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The wind ceased, her heart sunk in her bosom with dread, For she heard in the ruins—distinctly—the tread
Of footsteps approaching her near.
Behind a wide column, half breathless with fear,
She crept to conceal herself there;
And between then—a corpse did they bear!
Then Mary could feel her heart's-blood curdle cold!
Again the rough wind hurried by-
She fell—and expected to die !
“Curse the hat!” he exclaims; “Nay come on and first hide
The dead body," his comrade replies-
And fast through the abbey she flies.
She ran with wild speed, she rushed in at the door,
She gazed horribly eager around; Then her limbs could support their faint burden no more, And exhausted and breathless she sunk on the floor,
Unable to utter a sound.
Ere yet her pale lips could the story impart,
For a moment the hat met her view ;Her
eyes from that object convulsively start, For, Oh God! what cold horror thrilled through her heart,
When the name of her Richard she knew.
Where the old abbey stands, on the common hard by,
His gibbet is now to be seen; Not far from the inn it
eye, The traveler beholds it, and thinks, with a sigh,
Of poor Mary, the maid of the inn.
COMIC AND AMUSING.
1. TO AN OLD WIG.-Anonymous. Hail thou! that liest so snug in this old box;
With awe I bend before thy wood-built shrine! Oh! 'tis not closed with glue, nor nails, nor locks,
And hence the bliss of viewing thee is mine. Like my poor aunt, thou hast seen better days;
Well curled and powdered, once it was thy lot Balls to frequent, and masquerades, and plays,
And panoramas, and I know not what! Alas! what art thou now? a mere old mop!
With which our housemaid Nan, who hates a broom Dusts all the chambers in my little shop,
Then slyly hides thee in this lumber-room. Such is the fate of wigs—and mortals too!
After a few more years than thine are past,
Must all be shut up in a box at last!
THE CHILD'S WISH IN JUNE.-Gilman.
Mother, mother, the winds are at play,
sits ncar, with a sleepy grace, Without ever thinking of washing her face. There flies a bird to a neighboring tree, But very lazily flieth he, And he sits and twitters a gentle note, And scarcely ruffles his little throat. You bid me be busy ; but mother, hear How the humdrum grasshopper soundeth near, And the soft west wind is so light in its play, It scarcely moves a leaf on the spray. I wish, oh, I wish I was yonder cloud, That sails about with its misty shroud ; Books and work I no more should see, And I'd come and float, dear mother, o'er thee.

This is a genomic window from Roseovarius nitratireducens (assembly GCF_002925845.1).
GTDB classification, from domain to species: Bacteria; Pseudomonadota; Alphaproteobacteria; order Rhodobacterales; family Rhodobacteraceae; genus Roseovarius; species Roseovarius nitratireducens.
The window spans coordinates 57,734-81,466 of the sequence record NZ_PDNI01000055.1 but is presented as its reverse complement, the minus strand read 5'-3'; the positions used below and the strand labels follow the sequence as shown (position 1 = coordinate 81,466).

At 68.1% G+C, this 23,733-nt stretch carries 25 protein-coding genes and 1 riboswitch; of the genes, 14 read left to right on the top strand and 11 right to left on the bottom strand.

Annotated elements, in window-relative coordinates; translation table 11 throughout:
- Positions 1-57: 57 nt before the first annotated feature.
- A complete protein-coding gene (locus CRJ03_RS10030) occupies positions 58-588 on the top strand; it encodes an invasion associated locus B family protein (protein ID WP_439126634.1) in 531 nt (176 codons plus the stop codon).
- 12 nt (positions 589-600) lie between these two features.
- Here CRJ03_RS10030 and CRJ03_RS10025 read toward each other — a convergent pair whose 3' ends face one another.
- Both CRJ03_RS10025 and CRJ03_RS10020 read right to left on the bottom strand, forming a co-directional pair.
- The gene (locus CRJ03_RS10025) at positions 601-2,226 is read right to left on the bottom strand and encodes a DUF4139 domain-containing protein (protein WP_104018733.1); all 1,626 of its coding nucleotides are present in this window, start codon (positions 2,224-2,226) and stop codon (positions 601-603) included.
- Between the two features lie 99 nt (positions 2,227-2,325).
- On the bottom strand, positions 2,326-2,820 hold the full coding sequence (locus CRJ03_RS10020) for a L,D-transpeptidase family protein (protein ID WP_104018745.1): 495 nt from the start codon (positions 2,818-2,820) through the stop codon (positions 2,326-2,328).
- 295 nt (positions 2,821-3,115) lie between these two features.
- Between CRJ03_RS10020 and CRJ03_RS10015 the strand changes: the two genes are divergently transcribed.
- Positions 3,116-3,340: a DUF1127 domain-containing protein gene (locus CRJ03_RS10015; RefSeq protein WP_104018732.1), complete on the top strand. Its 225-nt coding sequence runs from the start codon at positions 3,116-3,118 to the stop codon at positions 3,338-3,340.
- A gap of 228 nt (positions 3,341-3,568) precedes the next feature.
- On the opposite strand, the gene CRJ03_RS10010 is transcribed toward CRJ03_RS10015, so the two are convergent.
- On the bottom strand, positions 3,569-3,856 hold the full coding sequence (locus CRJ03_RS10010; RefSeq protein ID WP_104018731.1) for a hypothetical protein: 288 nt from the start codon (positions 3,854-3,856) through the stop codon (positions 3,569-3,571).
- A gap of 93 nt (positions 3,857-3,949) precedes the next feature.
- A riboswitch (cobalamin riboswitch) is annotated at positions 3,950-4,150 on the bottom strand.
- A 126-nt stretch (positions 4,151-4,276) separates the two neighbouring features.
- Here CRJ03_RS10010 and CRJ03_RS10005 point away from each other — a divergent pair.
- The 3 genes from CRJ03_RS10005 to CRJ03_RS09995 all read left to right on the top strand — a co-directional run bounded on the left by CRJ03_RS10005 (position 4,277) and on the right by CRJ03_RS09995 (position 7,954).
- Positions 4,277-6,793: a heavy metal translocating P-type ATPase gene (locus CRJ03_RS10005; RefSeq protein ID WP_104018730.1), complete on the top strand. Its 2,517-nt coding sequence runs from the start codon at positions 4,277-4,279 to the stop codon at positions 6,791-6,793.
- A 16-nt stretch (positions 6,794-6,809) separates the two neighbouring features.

You'd scarce expect one of my age,
4. THE APPLE-DUMPLINGS, AND GEORGE THE THIRD.-Wolcot.
Once in the chase, this monarch drooping,
Entered, through curiosity, a cot,
Where an old crone was hanging on the pot ;
Had apple-dumplings ready for the pot;
what? what? what ?" Then taking up a dumpling in his hand, His eyes
with admiration did expandAnd oft did majesty the dumpling grapple ; “ 'Tis monstrous, monstrous, monstrous hard,” he cried; “ What makes the thing so hard ?” The dame replied,
Low courtesying, “ Please your majesty, the apple." “ Very astonishing indeed! strange thing!" (Turning the dumpling round) rejoined the king, “ 'Tis most extraordinary now, all this isIt beats the conjurer's capers all to piecesStrange I should never of a dumpling dream,But Goody, tell me, where, where, where's the seam?"
Sire, there's no seam,” quoth she, “ I never knew That folks did apple-dumplings sew!"“No!” cried the staring monarch with a grin, “Then, where, where, where, pray, got the apple in ?"
THE DIRECTING POST.—Anonymous.
In winter, once, an honest traveling wight
'Twas thus the words he traced—“To Derby-five,* “A goodly distance yet, as I'm alive !" But on he drove a weary length of way, And wished his journey he'd delayed till day: He wondered that no town appeared in view, (The wind blew stronger, it rained faster too,) When to his great relief he met a man: I say good friend, pray tell
you can, How far is't hence to Derby ?'' "Derby, hey!
1 Why zur, thee be’est completely come astray ; This y'ant the road." “Why zounds the guide-post showed • To Derby, five'-and pointed down this road!"
Ay, dang it, that may be, for you maun know,
it up again, but whether
THE ATHEIST AND ACORN.—Anonymous.
“Methinks the world seems oddly made
And every thing amiss ;"
And instanced it in this :
“ Behold,” quoth he, “ that mighty thing,
A pumpkin large and round,
Nor bear it from the ground.
So disproportioned grows,
Its ill contrivance knows.
The pumpkin on the tree,
And weak and feeble be.”